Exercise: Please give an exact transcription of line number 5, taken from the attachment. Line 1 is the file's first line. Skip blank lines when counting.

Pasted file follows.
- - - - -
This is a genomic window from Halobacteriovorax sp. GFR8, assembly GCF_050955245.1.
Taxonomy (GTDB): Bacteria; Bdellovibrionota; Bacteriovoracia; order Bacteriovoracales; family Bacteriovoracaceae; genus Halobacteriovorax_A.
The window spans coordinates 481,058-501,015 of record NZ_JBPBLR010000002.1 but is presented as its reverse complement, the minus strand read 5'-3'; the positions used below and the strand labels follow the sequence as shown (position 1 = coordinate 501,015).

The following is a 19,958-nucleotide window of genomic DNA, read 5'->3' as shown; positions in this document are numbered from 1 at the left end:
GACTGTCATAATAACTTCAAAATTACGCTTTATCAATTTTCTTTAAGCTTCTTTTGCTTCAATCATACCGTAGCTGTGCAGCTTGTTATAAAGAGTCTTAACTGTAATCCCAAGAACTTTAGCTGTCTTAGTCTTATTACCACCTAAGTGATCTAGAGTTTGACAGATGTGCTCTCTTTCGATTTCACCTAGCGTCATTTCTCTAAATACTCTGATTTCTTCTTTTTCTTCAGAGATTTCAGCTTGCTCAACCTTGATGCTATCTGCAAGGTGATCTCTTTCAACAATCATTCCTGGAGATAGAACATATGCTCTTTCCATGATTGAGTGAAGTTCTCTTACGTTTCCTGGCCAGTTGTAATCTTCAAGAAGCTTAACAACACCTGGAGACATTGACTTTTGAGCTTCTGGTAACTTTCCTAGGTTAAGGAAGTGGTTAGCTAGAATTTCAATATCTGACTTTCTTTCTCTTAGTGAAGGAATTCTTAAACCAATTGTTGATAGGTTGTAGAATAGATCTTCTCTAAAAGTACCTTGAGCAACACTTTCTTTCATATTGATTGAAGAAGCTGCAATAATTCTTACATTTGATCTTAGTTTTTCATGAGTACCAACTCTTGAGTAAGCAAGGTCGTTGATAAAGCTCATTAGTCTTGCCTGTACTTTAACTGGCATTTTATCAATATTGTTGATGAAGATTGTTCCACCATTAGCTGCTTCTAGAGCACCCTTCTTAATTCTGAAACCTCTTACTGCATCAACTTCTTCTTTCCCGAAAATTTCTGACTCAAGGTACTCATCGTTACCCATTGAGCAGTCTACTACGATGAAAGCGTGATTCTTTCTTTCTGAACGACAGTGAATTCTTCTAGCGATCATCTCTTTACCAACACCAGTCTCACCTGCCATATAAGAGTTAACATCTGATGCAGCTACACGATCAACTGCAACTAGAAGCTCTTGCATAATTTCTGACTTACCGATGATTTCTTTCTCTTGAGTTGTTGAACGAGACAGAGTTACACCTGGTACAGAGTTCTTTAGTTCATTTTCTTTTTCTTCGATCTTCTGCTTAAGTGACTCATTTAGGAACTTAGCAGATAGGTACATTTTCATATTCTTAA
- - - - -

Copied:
GACTGTCATAATAACTTCAAAATTACGCTTTATCAATTTTCTTTAAGCTTCTTTTGCTTCAATCATACCGTAGCTGTGCAGCTTGTTATAAAGAGTCTTAACTGTAATCCCAAGAACTTTAGCTGTCTTAGTCTTATTACCACCTAAGTGATCTAGAGTTTGACAGATGTGCTCTCTTTCGATTTCACCTAGCGTCATTTCTCTAAATACTCTGATTTCTTCTTTTTCTTCAGAGATTTCAGCTTGCTCAACCTTGATGCTATCTGCAAGGTGATCTCTTTCAACAATCATTCCTGGAGATAGAACATATGCTCTTTCCATGATTGAGTGAAGTTCTCTTACGTTTCCTGGCCAGTTGTAATCTTCAAGAAGCTTAACAACACCTGGAGACATTGACTTTTGAGCTTCTGGTAACTTTCCTAGGTTAAGGAAGTGGTTAGCTAGAATTTCAATATCTGACTTTCTTTCTCTTAGTGAAGGAATTCTTAAACCAATTGTTGATAGGTTGTAGAATAGATCTTCTCTAAAAGTACCTTGAGCAACACTTTCTTTCATATTGATTGAAGAAGCTGCAATAATTCTTACATTTGATCTTAGTTTTTCATGAGTACCAACTCTTGAGTAAGCAAGGTCGTTGATAAAGCTCATTAGTCTTGCCTGTACTTTAACTGGCATTTTATCAATATTGTTGATGAAGATTGTTCCACCATTAGCTGCTTCTAGAGCACCCTTCTTAATTCTGAAACCTCTTACTGCATCAACTTCTTCTTTCCCGAAAATTTCTGACTCAAGGTACTCATCGTTACCCATTGAGCAGTCTACTACGATGAAAGCGTGATTCTTTCTTTCTGAACGACAGTGAATTCTTCTAGCGATCATCTCTTTACCAACACCAGTCTCACCTGCCATATAAGAGTTAACATCTGATGCAGCTACACGATCAACTGCAACTAGAAGCTCTTGCATAATTTCTGACTTACCGATGATTTCTTTCTCTTGAGTTGTTGAACGAGACAGAGTTACACCTGGTACAGAGTTCTTTAGTTCATTTTCTTTTTCTTCGATCTTCTGCTTAAGTGACTCATTTAGGAACTTAGCAGATAGGTACATTTTCATATTCTTAA